and joining them to derive insight.

Let’s have a look at each role in greater detail.

a) Business Analyst

Business analysts focus more on the practical applications and the outcomes of the business problem, instead of the technical data side.

Here’s how a more detailed business analyst process usually goes:

  1. Defining the scope of business objective
  2. Planning business requirements
  3. Communicating solutions to IT departments
  4. Implementing solution
  5. Evaluating solution
  6. Maintaining solution

However, this might vary among business analysts in different companies and industries.

For example, in a tech company, a business analyst may follow very closely to the Systems Development Lifecycle.

This video below covers that process quite well:

In this process, a business analyst may contribute to a business in these ways:

  • Forming a detailed business analysis
  • Forecasting and data modeling
  • Identifying opportunities for a business
  • Monitoring pricing

This is pretty similar to how a BI analyst works. Let’s explore their processes below.

b) Business Intelligence Analyst

BI analysts handle more of the data side of things than business analysts do.

Here’s the typical process of a BI analyst:

  1. Understanding the needs of end-users
  2. Defining the main business problem
  3. Gathering, querying, and joining relevant data sources
  4. Transforming and cleaning data
  5. Visualizing data on dashboards
  6. Delivering business insight feedback to end-users

As you can see, many of the steps involve handling data. This is what makes a BI analyst a more technical role than a business analyst!

If you’d like to learn more about BI analysts, you might want to check out my list of the best business intelligence YouTube channels!

3. Type of Data

3Business AnalystBusiness Intelligence Analyst
Type of DataUnstructured and structured dataStructured data

Data matters a lot to both analysts but they tend to deal with data that comes from different sources, leading to the difference in the type of data.

Let me explain each role in detail:

a) Business Analyst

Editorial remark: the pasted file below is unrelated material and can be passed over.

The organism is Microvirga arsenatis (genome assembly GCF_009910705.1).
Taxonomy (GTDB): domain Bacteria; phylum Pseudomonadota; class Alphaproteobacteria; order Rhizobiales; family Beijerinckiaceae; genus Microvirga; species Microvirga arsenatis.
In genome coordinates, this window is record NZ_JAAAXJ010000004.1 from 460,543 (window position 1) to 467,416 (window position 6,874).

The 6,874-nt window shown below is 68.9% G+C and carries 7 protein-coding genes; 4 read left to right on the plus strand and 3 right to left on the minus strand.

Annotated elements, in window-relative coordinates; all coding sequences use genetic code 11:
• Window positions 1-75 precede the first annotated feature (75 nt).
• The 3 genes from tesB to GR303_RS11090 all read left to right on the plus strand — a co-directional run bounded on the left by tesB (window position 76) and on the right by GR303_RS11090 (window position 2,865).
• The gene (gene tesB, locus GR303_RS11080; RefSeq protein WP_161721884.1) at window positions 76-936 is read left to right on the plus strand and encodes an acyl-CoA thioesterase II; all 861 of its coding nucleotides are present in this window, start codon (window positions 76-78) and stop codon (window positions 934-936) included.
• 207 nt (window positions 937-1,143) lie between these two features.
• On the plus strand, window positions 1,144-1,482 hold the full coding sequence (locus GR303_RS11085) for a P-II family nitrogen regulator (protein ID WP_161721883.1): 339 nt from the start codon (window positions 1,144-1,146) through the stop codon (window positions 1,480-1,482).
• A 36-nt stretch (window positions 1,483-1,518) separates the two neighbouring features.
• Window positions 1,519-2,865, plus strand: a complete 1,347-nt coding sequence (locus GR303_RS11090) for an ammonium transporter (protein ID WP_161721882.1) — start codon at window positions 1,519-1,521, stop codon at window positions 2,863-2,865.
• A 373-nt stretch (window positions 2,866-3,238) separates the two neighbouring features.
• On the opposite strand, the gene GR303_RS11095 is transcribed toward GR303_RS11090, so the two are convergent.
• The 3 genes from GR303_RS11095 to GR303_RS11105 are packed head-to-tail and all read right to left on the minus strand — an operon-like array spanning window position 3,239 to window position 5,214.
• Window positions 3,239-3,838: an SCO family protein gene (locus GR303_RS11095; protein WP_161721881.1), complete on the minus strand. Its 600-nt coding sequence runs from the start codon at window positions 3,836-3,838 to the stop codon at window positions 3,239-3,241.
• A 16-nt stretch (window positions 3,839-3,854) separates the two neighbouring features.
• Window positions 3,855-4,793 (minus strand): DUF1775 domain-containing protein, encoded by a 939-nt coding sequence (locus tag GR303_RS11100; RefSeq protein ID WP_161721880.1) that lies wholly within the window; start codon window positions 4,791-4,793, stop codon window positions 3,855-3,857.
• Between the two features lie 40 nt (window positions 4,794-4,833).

A business analyst deals with both unstructured and structured data. This is highly dependent on the business objectives and the project they’re working on.

Why’s that?

Well, business analysts tend to work on processes that aren’t that ironed out and need improvement – that’s what they’re there for!

This means that bad quality data is involved. When a process is undefined, data tends to be collected and stored in an uncontrolled manner.

Some data can be stored in silos within separate Excel sheets.

Others may be photos or images that aren’t stored in a central location. In this case, the analysis is more qualitative than quantitative.

b) Business Intelligence Analyst

BI analysts are mostly quantitative that deal with structured data.

Some common data sources for BI analysts include:

  • Data warehouses
  • Structured relational databases
  • Organized flat files (Excel, CSV files)

The type of data used by BI analysts from these sources is very much different from those used by business analysts.

That’s because the type of analysis that’s done for each role is different too!

Let’s look at that for our next point below.

4. Type of Analysis

4Business AnalystBusiness Intelligence Analyst
Type of AnalysisInvestigational, project-based, and ad-hoc analysisStructured and periodical analysis

a) Business Analyst

The type of analysis done by a business analysis is investigational in nature.

Because of their focus on specific projects or processes, any data analysis done by business analysts is likely to be ad-hoc and quicker.

Also, some business analysts may not even do any heavy data analysis work altogether!

Instead, they focus on defining business problems by creating business analysis charts.

These charts may include:

  • Process mapping
  • Process flows
  • Waterfall charts

And here’s a good video introduction to process mapping commonly used by business analysts:

b) Business Intelligence Analyst

On the other hand, BI analysts have more structured and thought-out analyses.